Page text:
The snow is all gone. A week ago, drifts by the woodshed, heaped along the highway, ice on the drive leading up to our house. Everything was muffled–the sound of a plane overhead, ravens in the woods, and the sound of sheets of frozen snow falling from our metal roof as the thaw came. 10 days ago I turned 67. The turn is complete and I have begun to feel those years accumulated in my body as I think about spring.
These are such strange times. Some days go by and it’s as though nothing has changed. We swim, I cook, John fills the woodbox, we keep the fire going, and we continue to write. But the news! I’ve always been a news junkie and so I read several papers online as well as listening to the CBC hourly news several times a day. Is is just because it’s winter, and dark, that the world seems to have become both sick and dysfunctional? More and more people infected with Omicron, hospitals stressed, our social safety nets challenged. Russia rattling swords on the borders of Ukraine, the Taliban taking Afghanistan back into darker times, unending drama to the south of us…it’s hard to imagine better days.
When I woke in the night I was haunted by what I haven’t done. As we enter the 3rd year of this pandemic, I wonder why I haven’t used the time more productively. I keep saying I’m going to improve my French (2 bilingual grandsons…), organize my files more efficiently, find a way to winnow some of the clutter at every turn in this house I love so much. I’d even like to become more proficient as a quilter, a maker of textiles. Awake, I am haunted by lost possibilities. When I work on the quilt I am nearly finished, I realize that part of what I am sewing is a map of those lost moments. As I push my needle in and out of the rich blue and red cottons on the quilt top, the red traces on the underside echo the sleepless nights, the roads we never took, the rivers I never entered because of turbulence or fear. Once, swimming in the Thompson River, I could smell fish and I realized that as we were rafting (and swimming in calm moments when our guide said we could) from Spences Bridge to Lytton, sockeye swam beneath us, heading in the other direction, to the places of their origins. They’re in the quilt too, their own courage and perseverance at odds with what I see as my own lack. I sew my irregular stitches, never improving, while the world is on fire, dark with war, shadowy figures conspiring to violence, rafts sinking, and my only effort this morning is to stack logs by the woodstove and hope for the best.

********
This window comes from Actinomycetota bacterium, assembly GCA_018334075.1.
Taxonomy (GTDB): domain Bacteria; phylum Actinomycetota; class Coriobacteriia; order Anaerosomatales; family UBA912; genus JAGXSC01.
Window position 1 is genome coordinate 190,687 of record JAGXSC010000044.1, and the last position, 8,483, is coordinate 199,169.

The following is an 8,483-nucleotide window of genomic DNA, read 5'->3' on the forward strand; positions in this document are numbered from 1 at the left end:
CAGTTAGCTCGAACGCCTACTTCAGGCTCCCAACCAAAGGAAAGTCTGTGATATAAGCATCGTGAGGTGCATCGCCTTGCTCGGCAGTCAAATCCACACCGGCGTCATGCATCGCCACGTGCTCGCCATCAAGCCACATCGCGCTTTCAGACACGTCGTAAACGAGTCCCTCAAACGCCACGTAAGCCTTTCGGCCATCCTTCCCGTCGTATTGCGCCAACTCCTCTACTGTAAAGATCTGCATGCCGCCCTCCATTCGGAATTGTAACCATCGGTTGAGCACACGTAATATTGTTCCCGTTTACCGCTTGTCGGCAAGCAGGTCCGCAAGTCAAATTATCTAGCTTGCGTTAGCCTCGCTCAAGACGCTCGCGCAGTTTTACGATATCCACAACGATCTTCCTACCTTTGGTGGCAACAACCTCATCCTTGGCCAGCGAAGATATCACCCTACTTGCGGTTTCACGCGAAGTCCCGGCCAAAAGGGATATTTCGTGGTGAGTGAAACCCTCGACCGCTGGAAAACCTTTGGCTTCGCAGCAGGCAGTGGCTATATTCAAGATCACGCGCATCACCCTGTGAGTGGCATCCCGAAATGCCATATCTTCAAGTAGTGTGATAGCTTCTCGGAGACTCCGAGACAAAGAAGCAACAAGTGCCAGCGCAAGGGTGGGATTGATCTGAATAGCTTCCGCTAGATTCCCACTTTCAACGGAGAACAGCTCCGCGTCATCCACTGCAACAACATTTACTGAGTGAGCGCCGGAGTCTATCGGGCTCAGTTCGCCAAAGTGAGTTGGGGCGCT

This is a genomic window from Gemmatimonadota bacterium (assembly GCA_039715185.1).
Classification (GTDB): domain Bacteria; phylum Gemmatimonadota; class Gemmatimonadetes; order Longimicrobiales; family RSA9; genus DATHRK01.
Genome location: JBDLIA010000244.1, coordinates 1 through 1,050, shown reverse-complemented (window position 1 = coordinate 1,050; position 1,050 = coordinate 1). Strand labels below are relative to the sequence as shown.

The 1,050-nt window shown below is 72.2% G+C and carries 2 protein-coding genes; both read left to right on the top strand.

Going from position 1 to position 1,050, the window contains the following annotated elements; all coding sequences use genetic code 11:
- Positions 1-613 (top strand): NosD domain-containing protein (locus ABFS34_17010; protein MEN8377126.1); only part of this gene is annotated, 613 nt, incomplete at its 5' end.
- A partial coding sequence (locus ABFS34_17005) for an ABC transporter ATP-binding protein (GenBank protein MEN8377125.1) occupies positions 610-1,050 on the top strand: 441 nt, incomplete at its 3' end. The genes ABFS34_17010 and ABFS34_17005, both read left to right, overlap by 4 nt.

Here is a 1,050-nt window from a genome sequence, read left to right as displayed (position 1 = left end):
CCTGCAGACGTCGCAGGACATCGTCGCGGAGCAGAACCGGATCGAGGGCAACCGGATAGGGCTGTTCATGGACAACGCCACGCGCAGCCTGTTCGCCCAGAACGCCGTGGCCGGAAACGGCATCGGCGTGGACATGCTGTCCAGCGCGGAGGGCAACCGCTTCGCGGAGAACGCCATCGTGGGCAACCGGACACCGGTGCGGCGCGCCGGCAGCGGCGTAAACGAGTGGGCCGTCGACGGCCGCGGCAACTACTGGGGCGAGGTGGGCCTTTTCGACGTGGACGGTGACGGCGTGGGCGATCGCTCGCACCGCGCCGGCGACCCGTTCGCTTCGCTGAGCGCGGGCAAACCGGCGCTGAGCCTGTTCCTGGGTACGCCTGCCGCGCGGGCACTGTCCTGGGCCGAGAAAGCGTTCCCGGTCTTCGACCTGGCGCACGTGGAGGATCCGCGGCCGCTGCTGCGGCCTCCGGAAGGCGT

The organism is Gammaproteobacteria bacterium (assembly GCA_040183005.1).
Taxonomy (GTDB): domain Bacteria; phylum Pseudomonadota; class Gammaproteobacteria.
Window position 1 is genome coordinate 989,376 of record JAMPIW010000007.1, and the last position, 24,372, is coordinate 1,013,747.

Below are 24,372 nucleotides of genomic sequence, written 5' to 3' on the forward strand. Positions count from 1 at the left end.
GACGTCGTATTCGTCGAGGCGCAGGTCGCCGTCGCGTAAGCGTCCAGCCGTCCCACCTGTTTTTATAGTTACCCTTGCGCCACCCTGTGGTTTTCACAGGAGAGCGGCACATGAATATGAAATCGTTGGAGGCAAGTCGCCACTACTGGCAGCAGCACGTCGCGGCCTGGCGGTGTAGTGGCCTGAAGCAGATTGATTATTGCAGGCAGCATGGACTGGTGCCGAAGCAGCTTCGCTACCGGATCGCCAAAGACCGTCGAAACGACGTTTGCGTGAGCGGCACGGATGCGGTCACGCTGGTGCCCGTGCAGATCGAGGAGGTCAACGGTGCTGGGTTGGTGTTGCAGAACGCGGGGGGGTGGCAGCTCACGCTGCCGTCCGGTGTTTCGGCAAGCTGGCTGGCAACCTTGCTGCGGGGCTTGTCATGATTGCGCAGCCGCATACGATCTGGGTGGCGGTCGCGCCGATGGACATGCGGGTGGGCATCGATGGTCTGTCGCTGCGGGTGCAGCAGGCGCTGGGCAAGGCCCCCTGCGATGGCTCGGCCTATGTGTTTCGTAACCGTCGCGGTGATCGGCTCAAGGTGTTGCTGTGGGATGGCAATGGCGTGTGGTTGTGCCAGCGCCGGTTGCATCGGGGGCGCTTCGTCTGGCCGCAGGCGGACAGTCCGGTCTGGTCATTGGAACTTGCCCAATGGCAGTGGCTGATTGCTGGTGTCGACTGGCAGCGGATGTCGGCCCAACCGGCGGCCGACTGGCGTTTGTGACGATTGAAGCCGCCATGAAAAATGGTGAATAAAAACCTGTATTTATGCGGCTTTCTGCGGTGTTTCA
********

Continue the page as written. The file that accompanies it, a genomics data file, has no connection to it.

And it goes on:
The stove’s flame-red mirage lingers.
News comes from nowhere. I sit here,
Spirit-wounded, tracing words onto air.
–from “Facing Snow, by Du Fu (trans. David Hinton)